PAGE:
How would you distinguish in French "She has doubts about her husband", as here, and "She doubts her husband" (i.e. she does not believe her husband)?
I would say "sur" is what makes the difference here.
Elle a des doutes sur son mari.
Elle doute son mari.
I'm assuming that the noun "doubt" is the same as the verb "to doubt".
why does the sentence take "sur" with "avoir doute", but "de" with just "douter"?
I tried "Elle a des doutes à propos de son mari." and it was accepted. Quelle surprise !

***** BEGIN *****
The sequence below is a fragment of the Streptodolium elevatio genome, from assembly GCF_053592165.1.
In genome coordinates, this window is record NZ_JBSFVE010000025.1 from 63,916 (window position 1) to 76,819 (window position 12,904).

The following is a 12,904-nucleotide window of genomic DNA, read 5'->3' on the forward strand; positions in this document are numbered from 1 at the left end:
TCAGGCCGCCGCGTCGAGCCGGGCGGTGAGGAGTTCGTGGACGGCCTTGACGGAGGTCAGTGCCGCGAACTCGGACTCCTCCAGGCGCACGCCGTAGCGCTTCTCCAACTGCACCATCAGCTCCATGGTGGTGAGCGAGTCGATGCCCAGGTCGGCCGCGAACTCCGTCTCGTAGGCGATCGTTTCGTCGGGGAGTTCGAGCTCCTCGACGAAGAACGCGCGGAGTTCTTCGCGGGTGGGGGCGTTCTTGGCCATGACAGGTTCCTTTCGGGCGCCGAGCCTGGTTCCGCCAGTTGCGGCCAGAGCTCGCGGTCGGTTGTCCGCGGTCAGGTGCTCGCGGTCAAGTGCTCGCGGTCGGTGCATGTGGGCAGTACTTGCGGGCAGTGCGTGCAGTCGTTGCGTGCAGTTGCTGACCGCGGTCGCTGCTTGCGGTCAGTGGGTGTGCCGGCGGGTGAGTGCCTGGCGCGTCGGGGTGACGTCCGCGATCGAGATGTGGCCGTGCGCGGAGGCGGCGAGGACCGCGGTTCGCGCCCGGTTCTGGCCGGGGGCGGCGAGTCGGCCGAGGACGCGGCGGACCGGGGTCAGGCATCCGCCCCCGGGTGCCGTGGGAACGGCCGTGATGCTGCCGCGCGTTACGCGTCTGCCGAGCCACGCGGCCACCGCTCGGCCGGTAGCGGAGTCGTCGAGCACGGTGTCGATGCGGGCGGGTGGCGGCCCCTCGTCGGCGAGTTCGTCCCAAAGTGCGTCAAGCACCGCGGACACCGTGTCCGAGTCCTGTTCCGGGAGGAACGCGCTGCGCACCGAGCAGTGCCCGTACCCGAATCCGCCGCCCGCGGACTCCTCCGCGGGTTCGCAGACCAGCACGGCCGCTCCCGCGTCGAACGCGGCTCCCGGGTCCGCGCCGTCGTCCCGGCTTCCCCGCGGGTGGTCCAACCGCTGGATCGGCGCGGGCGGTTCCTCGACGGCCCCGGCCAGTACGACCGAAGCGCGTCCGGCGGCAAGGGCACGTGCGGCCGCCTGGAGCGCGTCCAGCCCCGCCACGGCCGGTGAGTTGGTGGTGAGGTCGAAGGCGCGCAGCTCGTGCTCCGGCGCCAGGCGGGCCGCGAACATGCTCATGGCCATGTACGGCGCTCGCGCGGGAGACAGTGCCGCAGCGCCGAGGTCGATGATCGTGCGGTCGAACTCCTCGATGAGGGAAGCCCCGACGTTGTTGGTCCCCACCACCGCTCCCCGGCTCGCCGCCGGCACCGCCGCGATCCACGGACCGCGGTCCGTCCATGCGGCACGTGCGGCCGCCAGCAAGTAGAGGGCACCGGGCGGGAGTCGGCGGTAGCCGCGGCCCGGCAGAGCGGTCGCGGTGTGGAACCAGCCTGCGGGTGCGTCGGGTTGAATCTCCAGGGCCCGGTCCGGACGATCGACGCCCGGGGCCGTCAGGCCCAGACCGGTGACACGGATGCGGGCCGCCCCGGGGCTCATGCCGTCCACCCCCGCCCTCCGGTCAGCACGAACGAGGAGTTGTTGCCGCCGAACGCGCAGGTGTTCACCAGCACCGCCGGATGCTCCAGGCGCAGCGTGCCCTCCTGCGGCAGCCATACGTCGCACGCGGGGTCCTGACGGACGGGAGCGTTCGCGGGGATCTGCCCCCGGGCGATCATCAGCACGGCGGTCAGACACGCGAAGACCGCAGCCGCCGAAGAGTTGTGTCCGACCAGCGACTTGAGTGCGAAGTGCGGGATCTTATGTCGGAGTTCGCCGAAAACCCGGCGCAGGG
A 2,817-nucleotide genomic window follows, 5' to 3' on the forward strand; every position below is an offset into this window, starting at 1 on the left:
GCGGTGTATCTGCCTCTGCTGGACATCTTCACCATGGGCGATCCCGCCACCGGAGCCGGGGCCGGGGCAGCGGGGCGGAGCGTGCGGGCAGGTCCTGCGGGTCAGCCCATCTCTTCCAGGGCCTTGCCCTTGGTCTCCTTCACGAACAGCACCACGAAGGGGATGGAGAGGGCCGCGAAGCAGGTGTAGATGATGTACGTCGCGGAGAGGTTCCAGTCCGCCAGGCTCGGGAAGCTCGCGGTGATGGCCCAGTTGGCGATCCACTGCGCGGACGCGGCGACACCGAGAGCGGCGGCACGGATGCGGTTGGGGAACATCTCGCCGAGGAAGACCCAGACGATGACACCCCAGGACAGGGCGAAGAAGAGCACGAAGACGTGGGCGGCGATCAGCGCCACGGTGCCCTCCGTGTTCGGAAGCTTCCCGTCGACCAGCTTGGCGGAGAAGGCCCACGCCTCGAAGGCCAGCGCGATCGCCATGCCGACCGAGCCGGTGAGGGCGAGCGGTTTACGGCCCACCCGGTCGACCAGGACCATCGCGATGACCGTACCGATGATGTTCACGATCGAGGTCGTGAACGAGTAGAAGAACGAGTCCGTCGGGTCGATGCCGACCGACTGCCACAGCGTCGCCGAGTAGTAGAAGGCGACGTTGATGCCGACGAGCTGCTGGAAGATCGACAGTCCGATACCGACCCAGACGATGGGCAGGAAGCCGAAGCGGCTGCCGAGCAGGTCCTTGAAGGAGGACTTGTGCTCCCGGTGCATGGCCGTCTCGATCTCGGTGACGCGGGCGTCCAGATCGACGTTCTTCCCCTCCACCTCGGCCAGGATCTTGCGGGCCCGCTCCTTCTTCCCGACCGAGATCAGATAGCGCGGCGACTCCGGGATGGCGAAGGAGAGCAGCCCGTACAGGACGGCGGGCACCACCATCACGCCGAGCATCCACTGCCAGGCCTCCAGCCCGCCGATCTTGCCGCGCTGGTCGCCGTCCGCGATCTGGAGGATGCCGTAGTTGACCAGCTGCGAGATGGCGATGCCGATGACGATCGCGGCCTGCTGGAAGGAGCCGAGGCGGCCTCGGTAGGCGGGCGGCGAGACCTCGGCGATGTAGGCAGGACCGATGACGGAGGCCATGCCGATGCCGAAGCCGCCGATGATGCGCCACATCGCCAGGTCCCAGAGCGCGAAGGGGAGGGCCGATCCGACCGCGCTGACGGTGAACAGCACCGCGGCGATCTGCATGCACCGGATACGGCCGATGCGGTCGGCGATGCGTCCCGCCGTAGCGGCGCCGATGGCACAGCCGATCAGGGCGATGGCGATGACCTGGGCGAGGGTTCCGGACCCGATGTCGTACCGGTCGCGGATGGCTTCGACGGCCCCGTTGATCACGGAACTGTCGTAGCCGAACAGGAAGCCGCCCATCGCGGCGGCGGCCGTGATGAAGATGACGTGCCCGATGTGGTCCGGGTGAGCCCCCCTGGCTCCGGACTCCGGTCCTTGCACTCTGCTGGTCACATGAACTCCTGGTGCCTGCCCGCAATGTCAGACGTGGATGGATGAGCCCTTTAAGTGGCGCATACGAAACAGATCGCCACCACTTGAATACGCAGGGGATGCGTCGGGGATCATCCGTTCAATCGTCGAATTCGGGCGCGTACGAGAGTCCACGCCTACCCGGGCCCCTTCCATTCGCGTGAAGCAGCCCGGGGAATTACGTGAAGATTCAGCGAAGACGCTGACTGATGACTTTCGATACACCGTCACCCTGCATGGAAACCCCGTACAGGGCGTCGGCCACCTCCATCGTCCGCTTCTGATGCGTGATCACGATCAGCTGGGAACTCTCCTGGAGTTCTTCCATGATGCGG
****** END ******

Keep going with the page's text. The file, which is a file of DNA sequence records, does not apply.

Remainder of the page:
Hmmm... gotta trust a woman's intuition!
Isn't "elle s'en doute de son mari" also possible?
No. Elle doute de son mari. Elle en doute.
What do we think of “Elle a des doutes concernant son mari,” which was rejected?
Not a native French speaker but this was my first thought but given Duo's (random) literal approach, I did a check here http://www.wordreference.com/enfr/doubts%20about
Switched to "Elle a des doutes sur son mari." which was accepted
The french and english sentences are not saying the same thing.